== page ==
Effect of Some Metabolic Factors and Drugs on Uptake and Release of Catecholaminess in vitro and in vivo

  • U. S. von Euler
Part of the Bayer Symposium book series (BAYER-SYMP, volume 2)


Since the demonstration of ATP in relatively large amounts in adrenal medullary granules (Htllarp, Högberg and Nilson, 1955) and in nerve granules (Schtmann, 1958) this nucleotide has been implicated in the amine storage function of these organelles.


Adrenal Medulla Metabolic Factor Adrenergic Nerve Axon Membrane Sympathomimetic Amine 
These keywords were added by machine and not by the authors. This process is experimental and the keywords may be updated as the learning algorithm improves.


Unable to display preview. Download preview PDF.

Unable to display preview. Download preview PDF.


  1. Armett, C. J., Rrreame, J. M.: The action of acetylcholine on conduction in mammalian nonmyelinated fibres and its prevention by an anticholinesterase. J. Physiol. (Lond.) 152, 141–158 (1960).Google Scholar
  2. Axelrod, J., Herttino, G., Potter, L.: Effect of drugs on the uptake and release of 311-norepinephrine in the rat heart. Nature (Lond.) 194, 297 (1962).CrossRefGoogle Scholar
  3. Bell, C.: Fine structural localization of acetylcholinesterase at a cholinergie vasodilator nerve-arterial smooth muscle synapse. Circulat. Res. 24, 61–70 (1969).PubMedCrossRefGoogle Scholar
  4. Belleau, B.: Relationships between agonists, antagonists and receptor sites. Ciba Foundation Symposium “Adrenergic Mechanisms”, p. 223–245. London: J. & A. Churchill Ltd. 1960.Google Scholar
  5. Belleau, B., Martel, R., Lacasse, G., Menard, M., Weinberg, N. L., Perron, Y. G.: N-Carboxylic acid esters of 1,2- and 1,4-dihydroquinolines. A new class of irreversible inactivators of the Catecholamines a receptors and potent central nervous system depressants. J. Amer. Chem. Soc. 90, 823 (1968).CrossRefGoogle Scholar
  6. Butraingham, A. T., Wilson, A. B.: Preganglionic and postganglionic stimulation of the guinea-pig isolated vas deferens preparation. Brit. J. Pharmacol. 21, 569–580 (1963).Google Scholar
  7. Burgen, A. S. V., Iversen, L. L.: The inhibition of noradrenaline uptake by sympathomimetic amines in the rat isolated heart. Brit. J. Pharmacol. 25, 34–49 (1965).PubMedGoogle Scholar
  8. Burger, A., Pruire U. A., Schumann, H. J.: Untersuchungen zur Bedeutung einer ATPase aus Milznervengranula. Naunyn Schmiedebergs Arch. Pharmak. exp. Path. 260, 101–102 (1968).Google Scholar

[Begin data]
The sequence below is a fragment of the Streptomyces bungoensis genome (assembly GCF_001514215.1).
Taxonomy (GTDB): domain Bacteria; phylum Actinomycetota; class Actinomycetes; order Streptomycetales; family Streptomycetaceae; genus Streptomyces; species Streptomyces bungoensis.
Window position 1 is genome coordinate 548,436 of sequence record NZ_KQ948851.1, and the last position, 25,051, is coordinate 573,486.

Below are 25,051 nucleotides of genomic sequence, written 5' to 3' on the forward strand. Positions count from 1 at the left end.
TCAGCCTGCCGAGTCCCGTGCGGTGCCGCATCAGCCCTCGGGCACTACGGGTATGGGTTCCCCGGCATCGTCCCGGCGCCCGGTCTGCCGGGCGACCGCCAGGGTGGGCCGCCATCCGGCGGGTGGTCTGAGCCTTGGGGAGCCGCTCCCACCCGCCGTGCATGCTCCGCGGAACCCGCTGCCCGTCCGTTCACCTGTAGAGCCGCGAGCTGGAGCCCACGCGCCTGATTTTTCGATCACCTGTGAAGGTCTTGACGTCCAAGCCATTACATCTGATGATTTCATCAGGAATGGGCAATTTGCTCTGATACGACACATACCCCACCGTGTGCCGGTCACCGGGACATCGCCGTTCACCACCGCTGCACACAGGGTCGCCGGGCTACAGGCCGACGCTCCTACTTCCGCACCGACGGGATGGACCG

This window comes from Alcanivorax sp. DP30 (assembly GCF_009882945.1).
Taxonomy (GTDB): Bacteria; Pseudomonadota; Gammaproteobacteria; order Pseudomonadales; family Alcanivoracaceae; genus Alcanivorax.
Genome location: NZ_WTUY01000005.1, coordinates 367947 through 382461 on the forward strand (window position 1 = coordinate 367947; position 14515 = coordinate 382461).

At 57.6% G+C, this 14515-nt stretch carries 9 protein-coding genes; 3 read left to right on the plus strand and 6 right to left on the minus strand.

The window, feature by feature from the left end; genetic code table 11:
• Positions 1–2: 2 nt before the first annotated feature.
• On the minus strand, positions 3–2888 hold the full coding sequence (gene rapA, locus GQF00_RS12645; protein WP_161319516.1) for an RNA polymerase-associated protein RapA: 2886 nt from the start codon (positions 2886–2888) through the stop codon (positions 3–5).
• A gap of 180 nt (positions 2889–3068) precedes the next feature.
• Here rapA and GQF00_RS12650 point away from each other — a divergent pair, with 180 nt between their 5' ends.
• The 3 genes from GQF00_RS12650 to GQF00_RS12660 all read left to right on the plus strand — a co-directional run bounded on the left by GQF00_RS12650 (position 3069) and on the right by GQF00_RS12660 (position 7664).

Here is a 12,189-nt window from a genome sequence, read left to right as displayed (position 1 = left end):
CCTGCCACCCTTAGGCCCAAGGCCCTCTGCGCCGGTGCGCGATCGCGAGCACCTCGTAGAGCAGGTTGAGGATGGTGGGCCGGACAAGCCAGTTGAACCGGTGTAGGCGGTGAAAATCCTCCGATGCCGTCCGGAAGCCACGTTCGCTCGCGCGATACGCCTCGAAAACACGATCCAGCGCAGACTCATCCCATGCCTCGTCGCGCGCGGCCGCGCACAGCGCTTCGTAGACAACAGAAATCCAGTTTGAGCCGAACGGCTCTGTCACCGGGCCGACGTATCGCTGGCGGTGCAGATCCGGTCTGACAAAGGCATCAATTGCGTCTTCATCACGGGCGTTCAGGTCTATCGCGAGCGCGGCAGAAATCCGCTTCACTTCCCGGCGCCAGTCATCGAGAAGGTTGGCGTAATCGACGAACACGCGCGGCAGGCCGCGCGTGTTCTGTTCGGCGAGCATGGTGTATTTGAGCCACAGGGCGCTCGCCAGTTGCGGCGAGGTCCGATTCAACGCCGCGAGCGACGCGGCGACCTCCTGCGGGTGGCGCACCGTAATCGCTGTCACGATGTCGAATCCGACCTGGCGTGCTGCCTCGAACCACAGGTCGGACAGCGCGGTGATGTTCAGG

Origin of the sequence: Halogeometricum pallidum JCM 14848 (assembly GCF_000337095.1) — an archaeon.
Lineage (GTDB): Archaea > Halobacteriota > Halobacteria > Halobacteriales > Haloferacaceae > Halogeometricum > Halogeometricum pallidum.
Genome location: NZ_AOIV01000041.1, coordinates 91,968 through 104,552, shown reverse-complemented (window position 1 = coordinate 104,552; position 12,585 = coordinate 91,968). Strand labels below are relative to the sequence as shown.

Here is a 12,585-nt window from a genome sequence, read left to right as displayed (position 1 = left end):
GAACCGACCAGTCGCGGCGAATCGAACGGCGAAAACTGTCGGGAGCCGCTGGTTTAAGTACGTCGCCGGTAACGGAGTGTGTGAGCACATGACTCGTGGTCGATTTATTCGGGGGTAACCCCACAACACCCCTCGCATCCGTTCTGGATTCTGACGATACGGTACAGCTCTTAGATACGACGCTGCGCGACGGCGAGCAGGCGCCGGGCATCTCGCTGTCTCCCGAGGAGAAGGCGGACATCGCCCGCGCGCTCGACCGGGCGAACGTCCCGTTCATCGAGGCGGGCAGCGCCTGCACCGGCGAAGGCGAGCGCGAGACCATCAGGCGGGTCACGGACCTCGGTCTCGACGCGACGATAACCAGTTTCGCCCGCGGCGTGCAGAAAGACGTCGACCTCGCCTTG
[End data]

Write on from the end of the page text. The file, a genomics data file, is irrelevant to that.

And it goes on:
9. Burn, J. H.: Introductory remarks. In: Adrenergic transmission, Sec. V. Pharmacol. Rev. 18, 459–470 (1966).Google Scholar
  10. Burn, J. H., Rand, M. J.: The action of sympathomimetic amines in animals treated with reserpine. J. Physiol. (Lond.) 144, 314–336 (1958).Google Scholar
  11. Burn, J. H., Rand, M. J.: Sympathetic postganglionic mechanism. Nature (Lond.) 184, 163–165 (1959).CrossRefGoogle Scholar
  12. Burnstocr, G., Holman, M. E.: Smooth muscle: Autonomic nerve transmission. Ann Rev. Physiol. 25, 61–85 (1963).CrossRefGoogle Scholar
  13. Burnstocr, G., Rosnvson, P. M.: Localization of Catecholaminess and acetylcholinesterase in autonomic nerves. Circulat. Res. 21, Suppl. III, 43–55 (1967).Google Scholar
  14. Bygdeman, S., Johnsen, O.: Studies on the effect of adrenergic blocking drugs on Catecholamines-induced platelet aggregation and uptake of noradrenaline and 5-hydroxytryptamine. Acta physiol. stand. 75, 129–138 (1969).CrossRefGoogle Scholar
  15. Carlsson, A., Hillarp, N.-A., Waldeck, B.: A Mg++-ATP dependent storage mechanism in the amine granules of the adrenal medulla. Med. exp. 6, 47–53 (1962).PubMedGoogle Scholar
  16. Carlsson, A., Hillarp, N -A., Waldeok, B.: Analysis oftheMg++ATP dependent storage mechanism in the amine granules of the adrenal medulla. Acta physiol. stand. 59, Suppl. 215 (1963).Google Scholar
  17. Davies, B. N., Horton, E. W., Witmunoton, P. G.: The occurrence of prostaglandin E2 in splenic venous blood of the dog following splenic nerve stimulation. J. Physiol. (Lond.) 188, 38P–39P (1967).Google Scholar
  18. Day, M. D., Owen, D. A. A.: The interaction between angiotensin and sympathetic vasoconstriction in the isolated artery of the rabbit ear. Brit. J. Pharmacol. 34, 499–507 (1968).CrossRefGoogle Scholar
  19. Diorio, A.: The release of Catecholaminess from the isolated chromaffine granules of the adrenal medulla using sulphydryl inhibitors. Canad. J. Biochem. 35, 395–400 (1957).CrossRefGoogle Scholar
  20. Euler, U. S.: Sympathin, histamine and acetylcholine in mammalian nerves. J. Physiol. (Loud.) 107, 10P–11P (1948).Google Scholar
  21. Euler, U. S.: Acute neuromuscular transmission failure in vas deferens after reserpine. Acta physiol. scand. 76, 255–256 (1969).CrossRefGoogle Scholar
  22. Euler, U. S., Hedqvist, P.: Inhibitory action of prostaglandins E1 and E2 on the neuromuscular transmission in the guinea pig vas deferens. Acta physiol. scand. 77, 510–512 (1969).CrossRefGoogle Scholar
  23. Euler, U. S., Lishajko, F.: Effect of reserpine on the release of noradrenaline from transmitter granules in adrenergic nerves. Science 132, 351–352 (1960).CrossRefGoogle Scholar
  24. Euler, U. S., Lishajko, F.: Effect of reserpine on the release of Catecholaminess from isolated nerve and chromaffin cell granules. Acta physiol. scand. 52, 137–145 (1961).CrossRefGoogle Scholar
  25. Euler, U. S., Lishajko, F.: Effect of adenine nucleotides on Catecholamines release and uptake in isolated adrenergic nerve granules. Acta physiol. scand. 59, 454–461 (1963).CrossRefGoogle Scholar
  26. Euler, U. S., Lishajko, F.: Effect of reserpine on the uptake of Catecholaminess in isolated nerve storage granules. Int. J. Neuropharmacol. 2, 127–134 (1963).CrossRefGoogle Scholar
  27. Euler, U. S., Lishajko, F.: Effect of drugs on the storage granules of adrenergic nerves. In: Pharmacology of cholinergic and adrenergic transmission, Proc. 2nd Internat. Pharmacol. Meeting, Prague, 1963, pp. 245–259, Praha: Czechoslovak Medical Press 1965.Google Scholar
  28. Euler, U. S., Lishajko, F.: Effect of directly and indirectly acting sympathomimetic amines on adrenergic transmitter granules. Acta physiol. scand. 73, 78–92 (1968).CrossRefGoogle Scholar
  29. Euler, U. S., Lishajko, F.: Inhibitory action of adrenergic blocking agents on reuptake and net uptake of noradrenaline in nerve granules. Acta physiol. scand. 74, 501–506 (1968).CrossRefGoogle Scholar
  30. Euler, U. S., Lishajko, F.: Observations on the actions of prenylamine (Segontin) in vivo and on adrenergic transmitter granules. Biochim. appl. (Parma) 14, Suppl. I, 17–32 (1968).Google Scholar